As far as I am concerned, time is THE most finite resource we have as humans. As of 2020, the average human lifespan is about 636,000 hours. Read that again: your life will last, based on averages, only 636,000 hours, and you will be asleep for a third of that! That leaves about 420,000 hours in your life to be awake and conscious, doing what you love, with the people you love...and doing what you must to make ends meet.
For this reason, in whatever it is I am doing, I charge for my time. To that end, my policy with student pilots is simple: you pay me when I am giving any of those limited 420,000 hours to you. This means that from the moment of our agreed upon meeting time, to the moment I have put my signature in your logbook, you are paying me. I find this approach reasonable because I am NOT out to gut anyone's wallet. In fact, I do everything in my power to help a student's dollars go as far as they can (see my article: How To Save Money During Flight Training). I love being efficient with my time and money, and I love helping others do the same.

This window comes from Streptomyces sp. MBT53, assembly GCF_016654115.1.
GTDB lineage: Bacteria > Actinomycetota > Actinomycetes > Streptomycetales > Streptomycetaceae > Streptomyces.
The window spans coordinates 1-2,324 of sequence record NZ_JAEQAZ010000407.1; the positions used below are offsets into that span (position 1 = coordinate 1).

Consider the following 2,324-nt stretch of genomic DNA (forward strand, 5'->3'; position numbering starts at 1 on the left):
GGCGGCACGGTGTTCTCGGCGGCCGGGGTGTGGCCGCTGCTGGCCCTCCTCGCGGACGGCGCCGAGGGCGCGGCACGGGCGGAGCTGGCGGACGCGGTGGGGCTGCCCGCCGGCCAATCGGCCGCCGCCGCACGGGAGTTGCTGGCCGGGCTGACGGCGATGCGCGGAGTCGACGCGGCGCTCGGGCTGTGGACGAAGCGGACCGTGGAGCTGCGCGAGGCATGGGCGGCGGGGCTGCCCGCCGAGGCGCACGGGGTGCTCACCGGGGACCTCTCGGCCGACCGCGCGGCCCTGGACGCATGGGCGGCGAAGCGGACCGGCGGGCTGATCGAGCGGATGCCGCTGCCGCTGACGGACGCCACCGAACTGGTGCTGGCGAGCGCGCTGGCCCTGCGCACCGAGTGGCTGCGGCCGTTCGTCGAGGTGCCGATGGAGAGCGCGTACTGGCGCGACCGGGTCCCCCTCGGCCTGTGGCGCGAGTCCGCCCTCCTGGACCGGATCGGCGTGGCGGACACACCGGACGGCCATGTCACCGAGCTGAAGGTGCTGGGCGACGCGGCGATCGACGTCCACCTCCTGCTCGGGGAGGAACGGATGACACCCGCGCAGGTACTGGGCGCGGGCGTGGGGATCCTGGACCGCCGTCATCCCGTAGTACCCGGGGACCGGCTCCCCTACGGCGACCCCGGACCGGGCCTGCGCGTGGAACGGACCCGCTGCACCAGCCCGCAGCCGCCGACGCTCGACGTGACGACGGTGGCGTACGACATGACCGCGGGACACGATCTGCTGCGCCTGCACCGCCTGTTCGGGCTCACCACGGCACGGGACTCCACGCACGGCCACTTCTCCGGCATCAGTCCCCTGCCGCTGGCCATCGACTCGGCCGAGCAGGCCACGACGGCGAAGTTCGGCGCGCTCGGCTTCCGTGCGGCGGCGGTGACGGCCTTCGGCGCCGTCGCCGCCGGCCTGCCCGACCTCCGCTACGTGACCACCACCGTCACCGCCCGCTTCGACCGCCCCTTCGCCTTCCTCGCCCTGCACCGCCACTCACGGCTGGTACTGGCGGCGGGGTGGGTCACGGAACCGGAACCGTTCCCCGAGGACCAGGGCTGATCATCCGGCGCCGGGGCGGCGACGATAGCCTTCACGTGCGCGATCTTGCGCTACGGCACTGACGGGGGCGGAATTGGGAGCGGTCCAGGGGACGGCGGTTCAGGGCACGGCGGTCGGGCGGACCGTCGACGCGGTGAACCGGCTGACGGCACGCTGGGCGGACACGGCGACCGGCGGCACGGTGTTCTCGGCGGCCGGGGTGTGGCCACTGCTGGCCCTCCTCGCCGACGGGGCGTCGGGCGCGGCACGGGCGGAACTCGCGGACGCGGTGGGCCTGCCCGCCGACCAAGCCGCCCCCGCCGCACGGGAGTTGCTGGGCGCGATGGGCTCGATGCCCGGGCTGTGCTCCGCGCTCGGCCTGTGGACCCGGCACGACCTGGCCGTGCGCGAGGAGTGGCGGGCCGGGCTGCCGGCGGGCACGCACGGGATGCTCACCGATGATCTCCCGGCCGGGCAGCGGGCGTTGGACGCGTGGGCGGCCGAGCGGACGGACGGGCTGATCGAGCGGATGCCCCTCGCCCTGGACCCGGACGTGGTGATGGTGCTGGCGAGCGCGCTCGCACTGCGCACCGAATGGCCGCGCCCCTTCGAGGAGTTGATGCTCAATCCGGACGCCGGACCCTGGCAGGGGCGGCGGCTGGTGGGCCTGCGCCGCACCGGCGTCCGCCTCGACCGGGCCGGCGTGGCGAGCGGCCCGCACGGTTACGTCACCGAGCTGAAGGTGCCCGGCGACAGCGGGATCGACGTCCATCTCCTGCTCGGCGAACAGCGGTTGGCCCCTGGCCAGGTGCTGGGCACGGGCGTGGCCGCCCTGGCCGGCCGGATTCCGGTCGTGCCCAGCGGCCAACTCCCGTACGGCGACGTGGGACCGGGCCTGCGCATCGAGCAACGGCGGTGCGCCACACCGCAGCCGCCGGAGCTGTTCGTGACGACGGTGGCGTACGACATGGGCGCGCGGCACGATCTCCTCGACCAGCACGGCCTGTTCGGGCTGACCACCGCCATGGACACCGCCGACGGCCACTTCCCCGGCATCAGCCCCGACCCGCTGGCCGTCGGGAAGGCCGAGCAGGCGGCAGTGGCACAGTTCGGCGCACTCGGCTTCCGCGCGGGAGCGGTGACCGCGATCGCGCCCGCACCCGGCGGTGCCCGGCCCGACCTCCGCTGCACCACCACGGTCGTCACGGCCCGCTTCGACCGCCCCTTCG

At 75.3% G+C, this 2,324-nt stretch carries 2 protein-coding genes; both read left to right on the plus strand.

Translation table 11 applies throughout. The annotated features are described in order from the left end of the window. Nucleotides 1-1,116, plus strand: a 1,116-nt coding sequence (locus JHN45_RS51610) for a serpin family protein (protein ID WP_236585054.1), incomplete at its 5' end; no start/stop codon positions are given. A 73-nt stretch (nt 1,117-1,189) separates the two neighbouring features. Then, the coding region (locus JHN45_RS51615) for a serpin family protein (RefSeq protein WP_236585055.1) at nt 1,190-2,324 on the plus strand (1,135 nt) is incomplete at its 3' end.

When I was actively instructing throughout the Willamette Valley in Oregon between 2017 and 2019, I charged $50 per hour as a freelance CFI to students that I acquired through my own marketing, and $40 per hour as a 1099 CFI for a local flight school who found students for me. This was all Part 61. I also worked as a W2 part-time employee for a flight college, instructing under Part 141, and for that I was paid about $23 per hour. This difference in wage between freelance CFI and W2 employee CFI is unfortunately just a reality in the flight instructing world. Naturally, I did what I could to do more freelance work and less work at the college. I found these amounts to be fair for a CFI (not CFII or MEI) with about 500 hours total time.